“They Don’t Make ’Em Like Charlie Anymore,” Smitty Says - Radio World

“They Don’t Make ’Em Like Charlie Anymore,” Smitty Says

Milford Smith recalls both the technical and political skills of his friend and colleague Charlie Morgan
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Morgan is shown with other NRSC leaders on the day he stepped down as chairman in 2007. From left: Milford Smith, Mike Bergman, Charlie Morgan and Andy Laird. Photo courtesy Milford Smith.
Charlie Morgan died this weekend, as we reported Tuesday.

Radio World asked Milford Smith, Morgan’s successor as chairman of the National Radio Systems Committee, to share his thoughts.


Yes a very sad day for those of us who both knew Charlie and those who greatly benefited from his expertise and industry leadership.

Although Charlie is best remembered for his long time chairmanship of the NRSC, he should also be equally remembered for what he accomplished in his “real job” as the leader of the Susquehanna Radio engineering effort. Susquehanna was always known as among the very best “engineered” companies in the radio business, and it was because of Charlie’s great knowledge, equally great expertise, hiring skills and management acumen that the company achieved that status.

At one point I had the opportunity to see many of the Susquehanna facilities close up in a due diligence exercise. The one word that comes to mind was “impressive.” They were among the very finest facilities in every market in which they operated, and their technical personnel were likewise exceptional.

Much of my close association with Charlie occurred in the NRSC. Charlie was the chairman and I was the DAB subcommittee chairman during the era in which various digital radio systems were developed, tested and ultimately evaluated by the NRSC.

Those were exciting and, what many may not realize, very contentious times. Multiple proponents were actively and aggressively seeking NRSC approval of their systems, and many NRSC meetings had more attorneys than engineers in attendance. We moved the process forward while figuratively negotiating a legal minefield, not to mention developing and then making a challenging technical evaluation of systems never envisioned, let alone tested before.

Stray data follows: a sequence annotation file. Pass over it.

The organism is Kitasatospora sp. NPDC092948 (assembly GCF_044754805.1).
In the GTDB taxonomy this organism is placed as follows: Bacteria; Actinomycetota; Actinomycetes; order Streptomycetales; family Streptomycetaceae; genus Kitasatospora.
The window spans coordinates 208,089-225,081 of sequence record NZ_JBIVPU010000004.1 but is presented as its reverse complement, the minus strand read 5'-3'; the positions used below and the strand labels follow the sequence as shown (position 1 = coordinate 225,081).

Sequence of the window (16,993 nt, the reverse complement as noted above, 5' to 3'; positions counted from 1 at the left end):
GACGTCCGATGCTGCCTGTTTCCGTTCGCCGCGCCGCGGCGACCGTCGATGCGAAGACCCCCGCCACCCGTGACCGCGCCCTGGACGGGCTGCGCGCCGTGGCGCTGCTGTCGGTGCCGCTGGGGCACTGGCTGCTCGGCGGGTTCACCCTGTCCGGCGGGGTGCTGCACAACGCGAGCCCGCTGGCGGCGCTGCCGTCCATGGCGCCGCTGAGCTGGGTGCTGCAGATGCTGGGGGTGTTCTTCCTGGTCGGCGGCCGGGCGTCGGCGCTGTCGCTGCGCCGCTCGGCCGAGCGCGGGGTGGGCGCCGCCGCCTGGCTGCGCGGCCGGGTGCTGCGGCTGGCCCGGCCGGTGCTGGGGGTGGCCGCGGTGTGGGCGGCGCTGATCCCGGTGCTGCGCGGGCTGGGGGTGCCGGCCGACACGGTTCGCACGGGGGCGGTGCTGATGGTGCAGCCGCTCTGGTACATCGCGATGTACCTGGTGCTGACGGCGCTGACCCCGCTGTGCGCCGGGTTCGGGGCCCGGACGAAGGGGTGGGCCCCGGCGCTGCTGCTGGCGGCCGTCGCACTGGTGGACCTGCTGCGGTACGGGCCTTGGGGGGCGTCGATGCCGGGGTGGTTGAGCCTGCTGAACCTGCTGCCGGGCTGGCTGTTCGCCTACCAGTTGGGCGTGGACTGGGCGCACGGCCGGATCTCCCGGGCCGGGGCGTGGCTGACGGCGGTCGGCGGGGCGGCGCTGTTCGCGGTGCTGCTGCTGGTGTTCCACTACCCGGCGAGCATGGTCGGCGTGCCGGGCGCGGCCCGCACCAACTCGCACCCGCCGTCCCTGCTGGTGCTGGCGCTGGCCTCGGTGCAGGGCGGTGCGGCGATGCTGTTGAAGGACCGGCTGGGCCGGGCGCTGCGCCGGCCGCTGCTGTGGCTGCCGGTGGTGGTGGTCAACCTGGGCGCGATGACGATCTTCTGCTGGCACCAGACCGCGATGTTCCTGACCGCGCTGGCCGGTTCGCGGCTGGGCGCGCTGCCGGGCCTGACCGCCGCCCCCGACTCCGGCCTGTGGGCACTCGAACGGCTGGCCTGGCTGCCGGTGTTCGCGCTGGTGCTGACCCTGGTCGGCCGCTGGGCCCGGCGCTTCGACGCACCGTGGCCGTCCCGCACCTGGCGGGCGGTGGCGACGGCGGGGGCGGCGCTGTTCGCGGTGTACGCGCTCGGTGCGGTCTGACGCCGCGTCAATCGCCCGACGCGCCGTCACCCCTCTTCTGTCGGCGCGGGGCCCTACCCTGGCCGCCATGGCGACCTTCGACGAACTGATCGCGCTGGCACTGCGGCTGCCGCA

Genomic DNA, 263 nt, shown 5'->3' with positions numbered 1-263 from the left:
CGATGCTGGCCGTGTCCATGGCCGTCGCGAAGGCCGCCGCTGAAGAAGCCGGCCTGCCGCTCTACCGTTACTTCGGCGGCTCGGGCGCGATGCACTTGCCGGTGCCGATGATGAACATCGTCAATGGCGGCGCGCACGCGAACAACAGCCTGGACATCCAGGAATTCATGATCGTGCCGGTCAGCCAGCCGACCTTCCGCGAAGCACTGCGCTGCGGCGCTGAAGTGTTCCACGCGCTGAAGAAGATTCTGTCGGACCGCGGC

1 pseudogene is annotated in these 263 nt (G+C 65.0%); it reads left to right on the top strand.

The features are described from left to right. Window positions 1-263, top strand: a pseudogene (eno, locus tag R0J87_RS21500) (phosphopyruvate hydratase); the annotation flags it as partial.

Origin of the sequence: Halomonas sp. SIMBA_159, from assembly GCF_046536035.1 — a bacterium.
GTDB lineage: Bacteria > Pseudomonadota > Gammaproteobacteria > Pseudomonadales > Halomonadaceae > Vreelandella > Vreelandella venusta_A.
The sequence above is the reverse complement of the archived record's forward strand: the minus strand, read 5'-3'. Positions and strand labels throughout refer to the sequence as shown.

The key to the eventual success of the process and the eventual development of a U.S. digital radio standard was Charlie’s no-nonsense stewardship and his amazing political skills. Charlie was as good a negotiator and persuader as he was an engineer. The ultimate consensus agreement of the NRSC to adopt the (then) iBiquity IBOC system, was largely due to Charlie’s off-the-record efforts to bring the various parties together. It was quite an accomplishment!

I recall a few “after NRSC” meetings with Charlie in the lounge of the Mayflower Hotel. He taught me a lot about negotiation and politics as we speculated as to how we would ever get to the other side of the always highly charged digital radio debate!

I was honored to follow Charlie as NRSC chairman. I tried to convince him to stay on, but, true to form, Charlie’s mounting health issues forced him to miss a few meetings, and he felt that he could not in good conscience continue as chairman given the circumstances. That was in 2007. Charlie attended every meeting he possibly could after stepping down and was active for many years in the NRSC’s many subcommittees.

The industry has lost a talented engineer — someone who was largely responsible for the next generation of radio in the U.S. — and a great colleague and friend to everyone who knew him. That included a lot of people. He will be greatly missed both professionally and personally. They don’t make ’em like Charlie anymore.

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